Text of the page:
Ireland) Act 1998 made a fresh attempt to deal with the problem, with an
emphasis on fostering local agreement on contested parades. The Act estab-
lished an independent body, the Parades Commission for Northern Ireland,
which has a duty ˜to promote and facilitate mediation as a means of resolving
disputes concerning public processions™ (s 2(1)(b)). The Commission issues a
code of conduct applicable to public processions and to meetings of protesters
against them, and has power to impose conditions on persons organising or
taking part in a procession, having regard not only to considerations of public
order but to ˜any impact which the procession may have on relationships within
the community™. In the last resort processions can be prohibited by the
Secretary of State (s 11). (See generally www.paradescommission.org/.)
The Public Order Act 1986 contains a series of o¬ences criminalising various
actions and forms of behaviour that may catch protesters. The more serious
o¬ences of riot, violent disorder, a¬ray and fear or provocation of violence
(ss 1“4) are relatively unobjectionable, but it is the more minor o¬ences which
may be said to blur the line between the criminal and the merely irritating.
Demonstrators whose conduct inclines simply to the boisterous may fall foul of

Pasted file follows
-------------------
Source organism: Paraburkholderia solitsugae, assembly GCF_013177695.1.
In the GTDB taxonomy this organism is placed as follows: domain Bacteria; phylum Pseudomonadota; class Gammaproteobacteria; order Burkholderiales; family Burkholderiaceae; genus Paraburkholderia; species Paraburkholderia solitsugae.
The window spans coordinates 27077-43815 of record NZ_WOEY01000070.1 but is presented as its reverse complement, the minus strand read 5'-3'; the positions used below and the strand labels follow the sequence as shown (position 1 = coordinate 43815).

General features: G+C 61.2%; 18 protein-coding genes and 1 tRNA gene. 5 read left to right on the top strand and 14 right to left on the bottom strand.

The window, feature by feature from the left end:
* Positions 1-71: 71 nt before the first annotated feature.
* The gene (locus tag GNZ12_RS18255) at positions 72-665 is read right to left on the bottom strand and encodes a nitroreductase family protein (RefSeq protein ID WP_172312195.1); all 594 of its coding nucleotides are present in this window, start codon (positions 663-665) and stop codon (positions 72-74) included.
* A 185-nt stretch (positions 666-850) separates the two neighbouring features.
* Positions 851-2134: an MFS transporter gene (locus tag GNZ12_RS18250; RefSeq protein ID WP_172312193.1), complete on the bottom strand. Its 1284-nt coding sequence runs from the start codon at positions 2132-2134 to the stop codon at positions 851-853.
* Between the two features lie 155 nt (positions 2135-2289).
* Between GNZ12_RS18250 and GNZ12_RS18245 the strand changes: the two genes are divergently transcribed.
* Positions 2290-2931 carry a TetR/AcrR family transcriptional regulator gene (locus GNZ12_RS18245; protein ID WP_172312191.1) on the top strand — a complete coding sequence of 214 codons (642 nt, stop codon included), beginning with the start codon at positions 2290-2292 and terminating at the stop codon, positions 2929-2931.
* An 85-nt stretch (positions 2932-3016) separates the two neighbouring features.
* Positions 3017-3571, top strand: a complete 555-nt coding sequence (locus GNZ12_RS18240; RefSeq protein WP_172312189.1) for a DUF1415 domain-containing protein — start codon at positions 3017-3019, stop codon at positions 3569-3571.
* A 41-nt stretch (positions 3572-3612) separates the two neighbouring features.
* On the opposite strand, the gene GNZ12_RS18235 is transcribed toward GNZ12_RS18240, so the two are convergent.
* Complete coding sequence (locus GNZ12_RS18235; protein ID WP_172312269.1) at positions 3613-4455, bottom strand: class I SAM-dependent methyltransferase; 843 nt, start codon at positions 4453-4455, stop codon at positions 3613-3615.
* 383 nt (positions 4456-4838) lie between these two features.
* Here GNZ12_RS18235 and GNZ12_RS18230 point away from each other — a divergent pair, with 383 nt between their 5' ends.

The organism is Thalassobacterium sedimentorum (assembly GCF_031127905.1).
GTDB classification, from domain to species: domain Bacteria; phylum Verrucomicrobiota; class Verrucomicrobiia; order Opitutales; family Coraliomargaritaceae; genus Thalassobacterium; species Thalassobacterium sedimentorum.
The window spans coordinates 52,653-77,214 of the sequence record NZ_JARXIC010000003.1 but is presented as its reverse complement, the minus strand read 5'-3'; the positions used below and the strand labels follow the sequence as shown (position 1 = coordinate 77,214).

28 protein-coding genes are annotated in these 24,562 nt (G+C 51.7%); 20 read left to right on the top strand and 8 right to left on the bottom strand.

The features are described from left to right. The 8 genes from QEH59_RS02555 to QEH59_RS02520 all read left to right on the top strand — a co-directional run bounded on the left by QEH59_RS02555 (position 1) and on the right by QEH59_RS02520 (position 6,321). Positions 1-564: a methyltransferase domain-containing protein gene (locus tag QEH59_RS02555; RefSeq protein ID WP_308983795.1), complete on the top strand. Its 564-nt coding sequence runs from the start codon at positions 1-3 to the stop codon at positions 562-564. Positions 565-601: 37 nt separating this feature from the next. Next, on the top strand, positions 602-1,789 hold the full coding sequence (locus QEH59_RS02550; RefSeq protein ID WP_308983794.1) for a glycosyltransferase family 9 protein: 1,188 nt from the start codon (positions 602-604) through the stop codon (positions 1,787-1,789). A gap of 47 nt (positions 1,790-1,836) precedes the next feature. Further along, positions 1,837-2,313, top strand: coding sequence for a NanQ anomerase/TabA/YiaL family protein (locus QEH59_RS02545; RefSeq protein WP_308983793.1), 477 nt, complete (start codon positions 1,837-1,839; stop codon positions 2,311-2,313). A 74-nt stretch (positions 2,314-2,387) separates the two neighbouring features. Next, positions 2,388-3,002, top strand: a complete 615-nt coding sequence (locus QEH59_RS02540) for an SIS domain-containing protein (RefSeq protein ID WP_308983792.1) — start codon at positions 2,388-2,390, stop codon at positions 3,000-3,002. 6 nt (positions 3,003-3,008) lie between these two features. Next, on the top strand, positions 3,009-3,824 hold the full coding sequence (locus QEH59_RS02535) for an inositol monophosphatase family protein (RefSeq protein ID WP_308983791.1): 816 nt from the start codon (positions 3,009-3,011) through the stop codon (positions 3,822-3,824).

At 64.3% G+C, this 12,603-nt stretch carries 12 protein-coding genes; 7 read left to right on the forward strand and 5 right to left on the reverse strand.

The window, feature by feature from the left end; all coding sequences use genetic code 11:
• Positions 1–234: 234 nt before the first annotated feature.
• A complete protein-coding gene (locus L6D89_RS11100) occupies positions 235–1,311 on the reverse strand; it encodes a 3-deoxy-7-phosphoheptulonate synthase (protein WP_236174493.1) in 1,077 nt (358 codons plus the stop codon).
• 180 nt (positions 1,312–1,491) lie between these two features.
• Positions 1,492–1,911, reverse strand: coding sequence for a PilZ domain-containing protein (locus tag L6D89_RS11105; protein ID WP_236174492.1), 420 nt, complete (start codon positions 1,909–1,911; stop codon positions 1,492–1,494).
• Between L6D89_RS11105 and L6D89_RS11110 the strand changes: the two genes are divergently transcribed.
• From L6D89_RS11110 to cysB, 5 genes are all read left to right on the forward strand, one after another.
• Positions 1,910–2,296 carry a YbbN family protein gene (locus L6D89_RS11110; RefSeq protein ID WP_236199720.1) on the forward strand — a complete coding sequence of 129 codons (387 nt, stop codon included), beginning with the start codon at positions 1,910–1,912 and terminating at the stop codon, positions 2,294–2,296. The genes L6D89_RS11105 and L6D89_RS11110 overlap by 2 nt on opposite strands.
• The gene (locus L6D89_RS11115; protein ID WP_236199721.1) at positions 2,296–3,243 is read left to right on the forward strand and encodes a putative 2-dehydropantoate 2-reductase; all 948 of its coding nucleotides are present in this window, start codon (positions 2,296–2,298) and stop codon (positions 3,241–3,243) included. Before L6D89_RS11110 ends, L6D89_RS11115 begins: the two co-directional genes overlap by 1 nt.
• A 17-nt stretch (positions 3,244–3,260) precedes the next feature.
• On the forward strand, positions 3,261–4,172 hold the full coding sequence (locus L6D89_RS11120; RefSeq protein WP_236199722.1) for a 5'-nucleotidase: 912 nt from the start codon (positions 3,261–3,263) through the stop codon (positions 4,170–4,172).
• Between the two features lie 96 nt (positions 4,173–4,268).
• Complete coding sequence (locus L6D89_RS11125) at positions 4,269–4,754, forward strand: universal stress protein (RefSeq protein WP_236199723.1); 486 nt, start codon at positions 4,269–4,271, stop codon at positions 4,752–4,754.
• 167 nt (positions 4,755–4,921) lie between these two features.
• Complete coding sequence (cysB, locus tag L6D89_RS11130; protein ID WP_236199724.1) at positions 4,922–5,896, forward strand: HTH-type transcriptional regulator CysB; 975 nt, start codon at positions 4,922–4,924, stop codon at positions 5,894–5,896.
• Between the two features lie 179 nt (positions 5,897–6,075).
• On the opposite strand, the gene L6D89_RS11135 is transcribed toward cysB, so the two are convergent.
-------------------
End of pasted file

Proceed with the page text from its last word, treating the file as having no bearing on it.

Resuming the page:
section 5 of the Public Order Act 1986, which makes it an o¬ence to use threat-
ening, abusive or insulting words or behaviour, or disorderly behaviour, which
is likely to cause (not necessarily actually causing) harassment, alarm or distress
to another who is within sight or hearing. The Government itself remarked of
this o¬ence when ¬rst proposing it that it was ˜not easy to de¬ne the o¬ence in
a manner which conforms with the normally precise de¬nitions of the criminal
law™ (Review of Public Order Law, Cmnd 9510/1985, para 3.26; see further,
Geddis, ˜Free speech martyrs or unreasonable threats to social peace?™ [2004]
PL 853). ATH Smith, O¬ences Against Public Order (1987), p 117, says of this

Because of the potential breadth of the language in which the section is drafted, it affords
scope for injudicious policing; considerable common sense and restraint on the part of the
police will be called for in the application of the section.
817 Liberty and the constitution

Anti-social behaviour legislation has also been used to police protests.
Section 30 of the Anti-social Behaviour Act 2003 gives the police the power to
order the dispersal of groups of persons in cases where members of the public
have been ˜intimidated, harassed, alarmed or distressed™. This power is available
only where a senior o¬cer has given an ˜authorisation™ that the power will be
exercisable in a certain locality and for a certain period of time. Two such autho-
risations had been made in respect of particular streets in central Birmingham.
The anti-social behaviour in connection with which the authorisations had
been made related to drunken city-centre revelry in the lead-up to Christmas
and to skate-boarding. A group of Sikhs protested against the performance of a
play, Behzti, at the Birmingham Repertory Theatre, which is located within the
area to which the authorisations applied. When the police relied on their section
30 powers to order the protesters to disperse, the protesters objected on the basis
that the authorisations required under section 30 had been made in respect of
behaviour that was wholly unconnected to their protest. They argued that the
section 30 regime should be strictly construed as relating to persistent problems
of anti-social behaviour and should not be applied to public protests, to which